A vintage sunbonnet, which shows signs of wear.
I know next to nothing about millinery. However, a recent conversation with Linda Rahner about sunbonnets reminded me that I photographed several from a collection that has since been sold. The same collection had Victorian cloth bonnets which may have been made to be worn alone indoors, or under a hat, and it seems logical that their construction would inspire the cloth bonnets used for sun protection. So here are a few sunbonnets and — perhaps — some of their antecedents.
[Tip: If you ever try to search for sunbonnets online, be sure to limit your search by adding “-sue -baby.” Otherwise, Sunbonnet Sue quilts will dominate your results…. ]
This American photo from the late twenties or early 1930’s shows a woman, on the left, wearing a sunbonnet; on the right, her daughter wears trousers.
Trying to date vintage sunbonnets must be a nightmare, because sunbonnets are still being made and sold. The needs of re-enactors, docents at historic sites, and participants in local history days have resulted in many commercial patterns for sunbonnets.
I’m pretty sure this one is “the real thing,” because it is almost worn out.
A threadbare sunbonnet in grayish brown cloth. Its brim is stiffened with padding and diagonal machine quilting and sticks out quite a way to shade the face.
A close up of the worn sunbonnet. Some white selvedge shows in the ruffle.
Back of the worn brownish sunbonnet. The neck cover is not very long. I have no idea about its date except that it’s machine stitched.
This checked gingham sunbonnet is in very good condition — which makes me wonder if it was really worn for working outdoors.
This sunbonnet is made from striking fabric, so perhaps a reader can identify when it was probably made. It does appear to have been worn more than once. It is stiffened with padding and parallel rows of stitches.
Even this blurred photo shows that it would give the back of your neck good protection.
The rickrack trim on this blue sunbonnet makes me think it may be from the 1930’s — but other opinions are welcome!
This crisp sunbonnet is made of blue chambray and trimmed with rickrack. Perhaps it was a gift — “too good to wear” for yardwork.
Little girls continued to wear variations on sunbonnets in the 1940s.
My friend’s collection also included some white bonnets, definitely vintage, which I am utterly unqualified to date. However, some have long back flaps (like sunbonnets;) some have been stiffened with parallel rows of cording or quilting; and the basic coif shape goes back a long, long way. If you recognize the period for any of these, feel free to share your knowledge:
The simplest white bonnet or house cap:
One piece of fabric forms the front; another is gathered into a back. The stripes are woven into the cloth. The seam between the front and back is piped.
The front has a single ruffle trimmed with lace framing the face.
A closer view of the lace and fabric. Is it machine lace? The ruffle is actually pleated into place rather than gathered.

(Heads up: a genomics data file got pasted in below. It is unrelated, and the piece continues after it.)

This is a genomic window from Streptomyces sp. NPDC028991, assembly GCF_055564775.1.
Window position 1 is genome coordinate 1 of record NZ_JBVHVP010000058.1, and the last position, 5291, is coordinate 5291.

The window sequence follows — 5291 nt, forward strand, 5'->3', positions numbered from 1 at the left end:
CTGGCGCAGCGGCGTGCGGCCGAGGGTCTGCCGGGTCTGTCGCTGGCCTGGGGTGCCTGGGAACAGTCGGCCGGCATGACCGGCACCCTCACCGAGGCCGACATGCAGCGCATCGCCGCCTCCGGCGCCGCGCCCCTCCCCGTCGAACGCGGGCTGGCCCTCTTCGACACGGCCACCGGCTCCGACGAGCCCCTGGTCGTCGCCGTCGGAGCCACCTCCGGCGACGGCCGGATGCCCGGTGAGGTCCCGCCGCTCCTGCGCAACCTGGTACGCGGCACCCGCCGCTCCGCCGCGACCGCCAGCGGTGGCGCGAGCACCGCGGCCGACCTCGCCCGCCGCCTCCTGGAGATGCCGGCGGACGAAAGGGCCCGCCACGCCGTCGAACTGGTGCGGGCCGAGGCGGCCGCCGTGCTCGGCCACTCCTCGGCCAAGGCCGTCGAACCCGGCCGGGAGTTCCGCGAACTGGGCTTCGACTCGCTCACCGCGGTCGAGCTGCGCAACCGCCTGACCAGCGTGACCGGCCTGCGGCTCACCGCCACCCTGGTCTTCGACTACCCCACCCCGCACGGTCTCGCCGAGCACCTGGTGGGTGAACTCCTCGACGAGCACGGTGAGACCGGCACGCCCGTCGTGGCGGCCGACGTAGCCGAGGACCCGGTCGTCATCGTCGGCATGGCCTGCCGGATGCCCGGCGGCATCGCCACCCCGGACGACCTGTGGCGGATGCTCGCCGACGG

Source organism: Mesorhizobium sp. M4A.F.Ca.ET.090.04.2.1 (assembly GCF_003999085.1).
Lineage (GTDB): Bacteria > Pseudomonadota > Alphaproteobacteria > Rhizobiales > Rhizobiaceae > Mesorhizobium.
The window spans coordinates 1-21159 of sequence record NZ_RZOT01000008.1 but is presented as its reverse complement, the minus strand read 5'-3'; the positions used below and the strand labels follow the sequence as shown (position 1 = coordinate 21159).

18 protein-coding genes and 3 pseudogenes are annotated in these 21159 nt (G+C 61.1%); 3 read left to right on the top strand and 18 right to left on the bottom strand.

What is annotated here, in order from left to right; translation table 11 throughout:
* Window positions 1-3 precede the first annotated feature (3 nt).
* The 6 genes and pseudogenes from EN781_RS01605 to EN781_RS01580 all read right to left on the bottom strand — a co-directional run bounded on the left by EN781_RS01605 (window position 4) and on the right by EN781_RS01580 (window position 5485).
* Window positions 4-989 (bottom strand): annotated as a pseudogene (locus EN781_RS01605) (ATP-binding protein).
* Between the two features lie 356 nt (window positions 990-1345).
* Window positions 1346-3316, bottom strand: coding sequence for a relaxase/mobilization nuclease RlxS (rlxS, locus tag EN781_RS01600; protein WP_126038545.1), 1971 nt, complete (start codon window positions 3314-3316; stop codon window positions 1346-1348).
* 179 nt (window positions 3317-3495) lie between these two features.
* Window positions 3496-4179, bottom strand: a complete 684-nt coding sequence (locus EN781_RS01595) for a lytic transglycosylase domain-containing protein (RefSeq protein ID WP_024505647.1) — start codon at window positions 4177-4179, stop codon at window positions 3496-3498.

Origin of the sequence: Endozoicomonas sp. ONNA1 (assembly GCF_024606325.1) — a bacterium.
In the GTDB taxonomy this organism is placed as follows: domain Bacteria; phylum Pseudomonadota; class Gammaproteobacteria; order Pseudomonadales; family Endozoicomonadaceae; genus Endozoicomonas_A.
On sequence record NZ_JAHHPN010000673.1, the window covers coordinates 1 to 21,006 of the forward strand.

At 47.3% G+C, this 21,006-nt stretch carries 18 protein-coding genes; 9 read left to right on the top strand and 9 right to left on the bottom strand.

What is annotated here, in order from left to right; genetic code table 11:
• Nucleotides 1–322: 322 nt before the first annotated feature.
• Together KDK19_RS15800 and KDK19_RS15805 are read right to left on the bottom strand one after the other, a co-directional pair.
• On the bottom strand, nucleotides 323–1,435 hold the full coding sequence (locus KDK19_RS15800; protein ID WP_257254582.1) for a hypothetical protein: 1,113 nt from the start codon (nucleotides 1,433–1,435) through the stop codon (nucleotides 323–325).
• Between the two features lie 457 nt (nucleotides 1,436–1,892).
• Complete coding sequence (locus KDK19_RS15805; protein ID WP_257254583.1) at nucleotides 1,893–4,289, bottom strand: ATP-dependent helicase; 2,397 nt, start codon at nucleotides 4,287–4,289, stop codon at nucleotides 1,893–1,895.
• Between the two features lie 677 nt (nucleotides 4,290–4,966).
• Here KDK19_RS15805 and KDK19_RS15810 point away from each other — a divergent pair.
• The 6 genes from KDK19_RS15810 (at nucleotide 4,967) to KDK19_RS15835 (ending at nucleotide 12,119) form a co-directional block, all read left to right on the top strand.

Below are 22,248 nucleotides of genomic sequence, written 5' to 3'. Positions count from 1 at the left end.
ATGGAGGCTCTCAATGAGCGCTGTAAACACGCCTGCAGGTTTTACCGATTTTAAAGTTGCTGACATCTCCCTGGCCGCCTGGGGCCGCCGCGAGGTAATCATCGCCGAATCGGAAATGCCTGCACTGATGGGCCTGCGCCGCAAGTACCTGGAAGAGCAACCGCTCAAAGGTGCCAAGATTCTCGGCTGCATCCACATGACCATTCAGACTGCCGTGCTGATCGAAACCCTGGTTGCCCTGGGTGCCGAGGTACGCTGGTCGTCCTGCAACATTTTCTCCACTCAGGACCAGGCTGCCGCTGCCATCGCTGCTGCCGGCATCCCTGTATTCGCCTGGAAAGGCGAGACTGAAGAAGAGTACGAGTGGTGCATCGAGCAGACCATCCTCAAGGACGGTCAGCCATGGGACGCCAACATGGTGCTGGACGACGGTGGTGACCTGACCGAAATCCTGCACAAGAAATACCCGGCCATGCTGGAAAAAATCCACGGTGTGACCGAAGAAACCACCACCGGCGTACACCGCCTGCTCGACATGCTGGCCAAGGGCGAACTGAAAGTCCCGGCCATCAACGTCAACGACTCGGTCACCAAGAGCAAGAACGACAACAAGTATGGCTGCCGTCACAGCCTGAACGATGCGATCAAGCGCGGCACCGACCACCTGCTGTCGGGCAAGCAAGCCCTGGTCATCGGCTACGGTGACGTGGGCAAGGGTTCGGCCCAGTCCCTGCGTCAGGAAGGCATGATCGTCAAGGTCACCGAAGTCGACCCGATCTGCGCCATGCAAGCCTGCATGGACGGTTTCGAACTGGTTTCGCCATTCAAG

Here’s a close up of the fabric — badly mended in one spot:
The fabric looks like linen to me. A hole was badly mended.
There is a drawstring in the back casing (and a French seam.)
Like the front, the back is trimmed with a single ruffle.
A more complex cap or bonnet looks similar from the front:
The front of this bonnet or cap is very simple . . .
But from the side, it’s another story:
Parallel rows of cording stiffen this cap. It also has a long flap in back, pleated rather than gathered.
A closer view of the cording.
The cording appears to be hand stitched.
I just discovered that a similar bonnet was illustrated in Godey’s Lady’s Magazine in 1857.
Is a cap like that one the ancestor of those sunbonnets?
This one — perhaps a house cap? — is too elaborate for farm work:
Definitely meant to be seen, this bonnet has ruffles and cording everywhere — even running down its back.
The be-ruffled bonnet seen from the front. If it was intended to be starched, what a nightmare to iron!
This is the ruffled bonnet seen from the rear. It has a long neck flap, too.
For all I know, one or more of those is really a night-cap….
It’s not quite fair to judge this last masterpiece (and it is one!) without starch, but, since starch attracts insects, it was washed thoroughly before being put into storage. Try to imagine the hand-embroidered lace freshly ironed and standing crisply away from the face:
A front view. The ties are very long.
A closer look at the hand-embroidered cutwork lace.
The same hat viewed from above; in addition to the long ties that go under the chin, there are ties ending in a bow on top.
A close up of the quilting which stiffens the brim.
A very chic cap or bonnet in profile — I’ll go out on a limb and say “probably late 1830s.”
The voluminous crown suggests that it was made to be worn over a hairstyle like this one:
Fashion plate from La Mode, Sept. 1838. The Casey Collection.
Back view of a tulle bonnet trimmed with marabou, The Lady’s Magazine, Feb. 1837. Casey Collection.
An assortment of bonnets from World of Fashion, Nov. 1838. Casey Collection.
An earlier cloth bonnet or coif can be seen in The Bonnet Maker, Costumes d’ouvrieres parisiennes, by Galatine, 1824. (Zoom in to see the details of her embroidered bonnet, and the corded bonnets in her hand.)
I no longer own my Godey’s or Harper’s fashion plate anthologies, so I present all these photos for the enjoyment of those who do. Happy hunting.
P.S. If you have never visited the Casey Collection of Fashion Plates, there’s a link in my “Sites with Great Information” sidebar.